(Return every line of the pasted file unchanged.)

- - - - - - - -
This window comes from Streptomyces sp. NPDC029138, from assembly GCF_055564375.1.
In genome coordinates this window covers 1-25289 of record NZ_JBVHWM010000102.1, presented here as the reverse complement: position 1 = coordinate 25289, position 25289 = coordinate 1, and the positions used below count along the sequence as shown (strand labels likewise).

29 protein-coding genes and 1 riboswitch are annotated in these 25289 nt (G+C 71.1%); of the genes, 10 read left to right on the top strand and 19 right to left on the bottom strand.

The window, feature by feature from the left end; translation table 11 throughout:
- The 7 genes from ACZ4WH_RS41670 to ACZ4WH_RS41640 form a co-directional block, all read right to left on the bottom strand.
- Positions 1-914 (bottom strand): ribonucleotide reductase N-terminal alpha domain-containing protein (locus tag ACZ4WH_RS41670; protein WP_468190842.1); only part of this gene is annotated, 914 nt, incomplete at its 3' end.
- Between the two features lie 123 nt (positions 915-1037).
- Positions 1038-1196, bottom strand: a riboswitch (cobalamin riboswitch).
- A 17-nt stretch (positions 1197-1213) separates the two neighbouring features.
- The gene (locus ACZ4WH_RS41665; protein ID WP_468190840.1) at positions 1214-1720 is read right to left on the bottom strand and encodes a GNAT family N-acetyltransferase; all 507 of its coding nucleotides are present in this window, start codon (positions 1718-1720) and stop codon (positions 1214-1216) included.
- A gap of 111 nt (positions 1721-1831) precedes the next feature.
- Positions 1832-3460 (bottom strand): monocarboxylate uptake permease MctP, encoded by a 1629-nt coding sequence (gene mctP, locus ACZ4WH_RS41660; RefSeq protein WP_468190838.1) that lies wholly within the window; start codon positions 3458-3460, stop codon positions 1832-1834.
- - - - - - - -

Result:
This window comes from Streptomyces sp. NPDC029138, from assembly GCF_055564375.1.
In genome coordinates this window covers 1-25289 of record NZ_JBVHWM010000102.1, presented here as the reverse complement: position 1 = coordinate 25289, position 25289 = coordinate 1, and the positions used below count along the sequence as shown (strand labels likewise).

29 protein-coding genes and 1 riboswitch are annotated in these 25289 nt (G+C 71.1%); of the genes, 10 read left to right on the top strand and 19 right to left on the bottom strand.

The window, feature by feature from the left end; translation table 11 throughout:
- The 7 genes from ACZ4WH_RS41670 to ACZ4WH_RS41640 form a co-directional block, all read right to left on the bottom strand.
- Positions 1-914 (bottom strand): ribonucleotide reductase N-terminal alpha domain-containing protein (locus tag ACZ4WH_RS41670; protein WP_468190842.1); only part of this gene is annotated, 914 nt, incomplete at its 3' end.
- Between the two features lie 123 nt (positions 915-1037).
- Positions 1038-1196, bottom strand: a riboswitch (cobalamin riboswitch).
- A 17-nt stretch (positions 1197-1213) separates the two neighbouring features.
- The gene (locus ACZ4WH_RS41665; protein ID WP_468190840.1) at positions 1214-1720 is read right to left on the bottom strand and encodes a GNAT family N-acetyltransferase; all 507 of its coding nucleotides are present in this window, start codon (positions 1718-1720) and stop codon (positions 1214-1216) included.
- A gap of 111 nt (positions 1721-1831) precedes the next feature.
- Positions 1832-3460 (bottom strand): monocarboxylate uptake permease MctP, encoded by a 1629-nt coding sequence (gene mctP, locus ACZ4WH_RS41660; RefSeq protein WP_468190838.1) that lies wholly within the window; start codon positions 3458-3460, stop codon positions 1832-1834.